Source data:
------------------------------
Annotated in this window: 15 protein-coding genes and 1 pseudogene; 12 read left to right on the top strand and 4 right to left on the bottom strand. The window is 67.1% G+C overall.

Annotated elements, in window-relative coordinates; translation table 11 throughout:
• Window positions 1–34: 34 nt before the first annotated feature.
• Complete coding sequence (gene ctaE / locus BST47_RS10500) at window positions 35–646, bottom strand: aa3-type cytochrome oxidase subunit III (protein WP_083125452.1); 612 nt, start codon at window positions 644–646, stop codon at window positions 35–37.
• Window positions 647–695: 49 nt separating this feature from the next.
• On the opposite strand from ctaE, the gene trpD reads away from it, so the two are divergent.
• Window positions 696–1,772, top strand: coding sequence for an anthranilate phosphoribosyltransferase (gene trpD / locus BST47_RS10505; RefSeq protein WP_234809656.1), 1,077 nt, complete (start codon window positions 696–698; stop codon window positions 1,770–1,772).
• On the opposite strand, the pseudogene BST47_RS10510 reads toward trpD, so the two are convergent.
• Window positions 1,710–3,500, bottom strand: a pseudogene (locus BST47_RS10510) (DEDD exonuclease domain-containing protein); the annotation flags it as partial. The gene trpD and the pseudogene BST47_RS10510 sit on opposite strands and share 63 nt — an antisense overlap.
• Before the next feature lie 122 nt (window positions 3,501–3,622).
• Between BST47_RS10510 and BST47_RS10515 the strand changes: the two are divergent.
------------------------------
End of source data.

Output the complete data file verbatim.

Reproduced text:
Annotated in this window: 15 protein-coding genes and 1 pseudogene; 12 read left to right on the top strand and 4 right to left on the bottom strand. The window is 67.1% G+C overall.

Annotated elements, in window-relative coordinates; translation table 11 throughout:
• Window positions 1–34: 34 nt before the first annotated feature.
• Complete coding sequence (gene ctaE / locus BST47_RS10500) at window positions 35–646, bottom strand: aa3-type cytochrome oxidase subunit III (protein WP_083125452.1); 612 nt, start codon at window positions 644–646, stop codon at window positions 35–37.
• Window positions 647–695: 49 nt separating this feature from the next.
• On the opposite strand from ctaE, the gene trpD reads away from it, so the two are divergent.
• Window positions 696–1,772, top strand: coding sequence for an anthranilate phosphoribosyltransferase (gene trpD / locus BST47_RS10505; RefSeq protein WP_234809656.1), 1,077 nt, complete (start codon window positions 696–698; stop codon window positions 1,770–1,772).
• On the opposite strand, the pseudogene BST47_RS10510 reads toward trpD, so the two are convergent.
• Window positions 1,710–3,500, bottom strand: a pseudogene (locus BST47_RS10510) (DEDD exonuclease domain-containing protein); the annotation flags it as partial. The gene trpD and the pseudogene BST47_RS10510 sit on opposite strands and share 63 nt — an antisense overlap.
• Before the next feature lie 122 nt (window positions 3,501–3,622).
• Between BST47_RS10510 and BST47_RS10515 the strand changes: the two are divergent.